Swinney apologises for 'unimaginable suffering' of infected blood scandal

The First Minister said lessons will be learned to ensure such a disaster never happens in Scotland again.

Scotland’s First Minister has apologised “unreservedly” for the “unimaginable suffering” inflicted upon the victims of the infected blood scandal.

John Swinney vowed that lessons from the Infected Blood Inquiry will be learned so that “no one else has to endure the heartbreak and suffering that so many families have faced”.

The inquiry identified a “catalogue of systemic, collective and individual failures” that amounted to a “calamity”.

It’s been described as the worst treatment disaster in the history of the NHS.

Swinney said it was a “disgrace” that those impacted by the scandal have been forced into decades of campaigning and vowed to work with the UK Government to ensure victims are compensated.

The first full compensation payments to victims of the infected blood scandal will be made before the end of the year, UK ministers have confirmed.STV News

The First Minister said: “More than 30,000 people across the UK were infected by contaminated blood products and transfusions between the 1970s and 1991 – with around 3,000 of those here in Scotland. 

“That is 3,000 families in Scotland who have faced decades of unnecessary heartbreak and pain.

“They have been failed by the organisations and process that should have been in place to protect and support them and I am sorry.

“Those infected and impacted by this tragedy have worked tirelessly to ensure that its impact, and their suffering, is not ignored – and to ensure that what they have endured is never repeated.”

Swinney said those infected with HIV or hepatitis as a result of NHS treatment endured “unimaginable suffering”.

He added: “I know that the Infected Blood Inquiry report published yesterday will not heal wounds nor bring back those loved ones who have been lost.

“I do, however, hope that it is a step forward in the journey towards a semblance of justice and a better future.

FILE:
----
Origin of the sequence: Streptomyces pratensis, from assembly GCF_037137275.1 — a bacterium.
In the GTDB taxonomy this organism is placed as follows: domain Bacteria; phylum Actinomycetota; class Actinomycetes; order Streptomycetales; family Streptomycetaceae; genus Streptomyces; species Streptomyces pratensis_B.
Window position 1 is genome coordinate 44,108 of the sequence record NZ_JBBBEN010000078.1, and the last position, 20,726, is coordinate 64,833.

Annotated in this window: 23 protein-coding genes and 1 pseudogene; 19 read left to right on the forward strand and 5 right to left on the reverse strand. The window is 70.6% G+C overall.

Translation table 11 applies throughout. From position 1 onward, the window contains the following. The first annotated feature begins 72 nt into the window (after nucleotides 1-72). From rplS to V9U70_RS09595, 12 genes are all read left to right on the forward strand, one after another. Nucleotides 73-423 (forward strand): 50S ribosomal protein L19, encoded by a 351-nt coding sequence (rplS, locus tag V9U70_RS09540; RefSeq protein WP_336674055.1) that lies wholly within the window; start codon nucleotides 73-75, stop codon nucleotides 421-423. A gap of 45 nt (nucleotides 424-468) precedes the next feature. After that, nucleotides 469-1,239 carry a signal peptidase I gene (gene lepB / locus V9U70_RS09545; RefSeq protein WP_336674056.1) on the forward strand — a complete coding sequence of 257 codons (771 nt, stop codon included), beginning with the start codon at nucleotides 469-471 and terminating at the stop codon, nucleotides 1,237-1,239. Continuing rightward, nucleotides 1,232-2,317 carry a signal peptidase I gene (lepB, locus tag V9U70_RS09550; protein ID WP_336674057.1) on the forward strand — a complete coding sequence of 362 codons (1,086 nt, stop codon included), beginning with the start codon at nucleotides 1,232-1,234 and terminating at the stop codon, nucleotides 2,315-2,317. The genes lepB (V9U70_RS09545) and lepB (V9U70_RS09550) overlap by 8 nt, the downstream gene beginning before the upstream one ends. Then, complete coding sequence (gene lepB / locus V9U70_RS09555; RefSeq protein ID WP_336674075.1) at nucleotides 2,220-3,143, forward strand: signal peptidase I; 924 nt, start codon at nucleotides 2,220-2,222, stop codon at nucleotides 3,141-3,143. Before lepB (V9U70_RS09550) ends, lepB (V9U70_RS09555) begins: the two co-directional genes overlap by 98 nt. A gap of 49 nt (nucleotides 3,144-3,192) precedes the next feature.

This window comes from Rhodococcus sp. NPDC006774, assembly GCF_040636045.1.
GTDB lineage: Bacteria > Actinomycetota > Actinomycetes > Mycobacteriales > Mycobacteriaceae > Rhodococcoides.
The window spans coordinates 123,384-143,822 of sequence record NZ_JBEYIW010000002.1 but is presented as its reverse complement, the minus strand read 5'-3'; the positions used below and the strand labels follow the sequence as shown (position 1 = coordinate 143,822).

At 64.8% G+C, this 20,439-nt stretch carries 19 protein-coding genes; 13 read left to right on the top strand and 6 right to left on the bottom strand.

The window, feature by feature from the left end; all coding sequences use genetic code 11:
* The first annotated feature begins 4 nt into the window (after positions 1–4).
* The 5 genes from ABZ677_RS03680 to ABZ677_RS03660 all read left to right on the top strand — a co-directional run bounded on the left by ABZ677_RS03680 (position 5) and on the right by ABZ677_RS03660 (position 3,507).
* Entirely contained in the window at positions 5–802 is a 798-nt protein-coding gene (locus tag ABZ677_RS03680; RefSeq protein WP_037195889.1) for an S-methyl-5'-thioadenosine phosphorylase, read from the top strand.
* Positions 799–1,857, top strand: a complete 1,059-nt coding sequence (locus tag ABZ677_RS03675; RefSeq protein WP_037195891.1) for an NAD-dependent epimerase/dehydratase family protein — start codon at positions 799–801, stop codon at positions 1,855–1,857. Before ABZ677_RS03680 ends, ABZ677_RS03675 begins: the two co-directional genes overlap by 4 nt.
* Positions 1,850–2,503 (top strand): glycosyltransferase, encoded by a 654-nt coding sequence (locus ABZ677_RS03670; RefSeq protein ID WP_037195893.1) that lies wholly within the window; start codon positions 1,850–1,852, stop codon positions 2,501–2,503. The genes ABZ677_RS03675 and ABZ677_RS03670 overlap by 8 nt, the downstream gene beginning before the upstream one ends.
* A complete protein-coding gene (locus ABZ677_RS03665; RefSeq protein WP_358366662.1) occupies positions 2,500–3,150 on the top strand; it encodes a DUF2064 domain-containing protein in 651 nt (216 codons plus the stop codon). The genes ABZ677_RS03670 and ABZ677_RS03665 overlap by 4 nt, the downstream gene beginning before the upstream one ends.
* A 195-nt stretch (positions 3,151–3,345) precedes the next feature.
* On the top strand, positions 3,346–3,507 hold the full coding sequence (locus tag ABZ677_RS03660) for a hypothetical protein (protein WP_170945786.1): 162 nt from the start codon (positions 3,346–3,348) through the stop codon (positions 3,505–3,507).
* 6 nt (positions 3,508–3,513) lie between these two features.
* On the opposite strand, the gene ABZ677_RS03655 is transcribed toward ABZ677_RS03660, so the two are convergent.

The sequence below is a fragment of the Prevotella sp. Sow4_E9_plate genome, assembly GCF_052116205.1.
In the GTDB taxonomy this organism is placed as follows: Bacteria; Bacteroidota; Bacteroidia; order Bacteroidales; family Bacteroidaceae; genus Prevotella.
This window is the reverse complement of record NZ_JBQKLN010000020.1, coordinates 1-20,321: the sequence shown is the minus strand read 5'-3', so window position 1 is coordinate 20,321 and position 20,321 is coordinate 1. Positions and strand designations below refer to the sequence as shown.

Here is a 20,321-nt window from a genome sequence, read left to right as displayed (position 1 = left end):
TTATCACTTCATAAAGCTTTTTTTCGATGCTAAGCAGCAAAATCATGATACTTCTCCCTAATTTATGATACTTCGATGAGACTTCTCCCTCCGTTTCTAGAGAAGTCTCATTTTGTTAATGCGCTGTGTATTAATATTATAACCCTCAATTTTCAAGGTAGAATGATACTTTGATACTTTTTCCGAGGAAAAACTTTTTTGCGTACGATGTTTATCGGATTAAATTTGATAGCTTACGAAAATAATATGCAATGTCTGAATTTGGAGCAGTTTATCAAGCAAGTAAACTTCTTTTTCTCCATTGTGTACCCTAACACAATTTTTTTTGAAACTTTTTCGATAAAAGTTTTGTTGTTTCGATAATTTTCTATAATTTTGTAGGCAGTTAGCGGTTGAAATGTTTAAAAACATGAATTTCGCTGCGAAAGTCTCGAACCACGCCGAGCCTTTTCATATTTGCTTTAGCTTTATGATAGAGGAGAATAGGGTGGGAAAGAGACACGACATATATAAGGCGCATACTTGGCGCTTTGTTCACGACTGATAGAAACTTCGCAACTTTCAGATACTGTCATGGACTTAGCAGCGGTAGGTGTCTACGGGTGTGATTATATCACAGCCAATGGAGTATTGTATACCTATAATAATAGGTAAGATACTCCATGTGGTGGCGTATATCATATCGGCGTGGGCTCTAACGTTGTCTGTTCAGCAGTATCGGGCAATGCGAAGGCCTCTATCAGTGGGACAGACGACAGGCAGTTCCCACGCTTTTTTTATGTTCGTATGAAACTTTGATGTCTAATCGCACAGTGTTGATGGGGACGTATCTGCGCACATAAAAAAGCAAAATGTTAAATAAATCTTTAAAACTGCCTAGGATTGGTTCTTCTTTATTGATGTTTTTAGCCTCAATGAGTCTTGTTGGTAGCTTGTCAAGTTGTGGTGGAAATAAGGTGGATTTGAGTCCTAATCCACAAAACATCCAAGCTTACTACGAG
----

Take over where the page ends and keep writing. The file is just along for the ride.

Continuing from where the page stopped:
Findings of the six-year inquiry were released on Monday, May 20.Getty Images

“The Scottish Government has already accepted the moral case for compensation for infected blood victims and we are committed to working with the UK Government to ensure any compensation scheme builds on the interim compensation which was paid out in 2022 and works as well as possible for victims.

“The Scottish Government will take forward the Inquiry’s recommendations for Scotland along with charities representing the infected and affected.”

The First Minister said the Scottish Government was “determined” to ensure lessons from the inquiry were learned to ensure such a disaster never happens again.

He encouraged people to still give blood and said the Scottish National Blood Transfusion Service has “extremely high standards of blood safety”, adding that the service remains “essential” for thousands of Scots.

Scottish Conservative leader Douglas Ross said: “This report is a vindication for those campaigners who have had to tirelessly fight for the truth and justice for far too long.

“It is only due to their strength and determination that we are where we are today.

“The disgusting betrayal of thousands of people across the country by those in positions of power is a stain on our nation.

“While no amount of money can compensate for the impact this has had on those victims who are still alive – or those grieving the loss of loved ones – my party is fully committed to working with governments across the UK to ensure those payments are delivered as quickly as possible.

“The report’s publication was the culmination in a decades-long fight for justice and the next step has been the announcement of the compensation scheme. Every day going forward from now must be about ensuring this can never happen again.”

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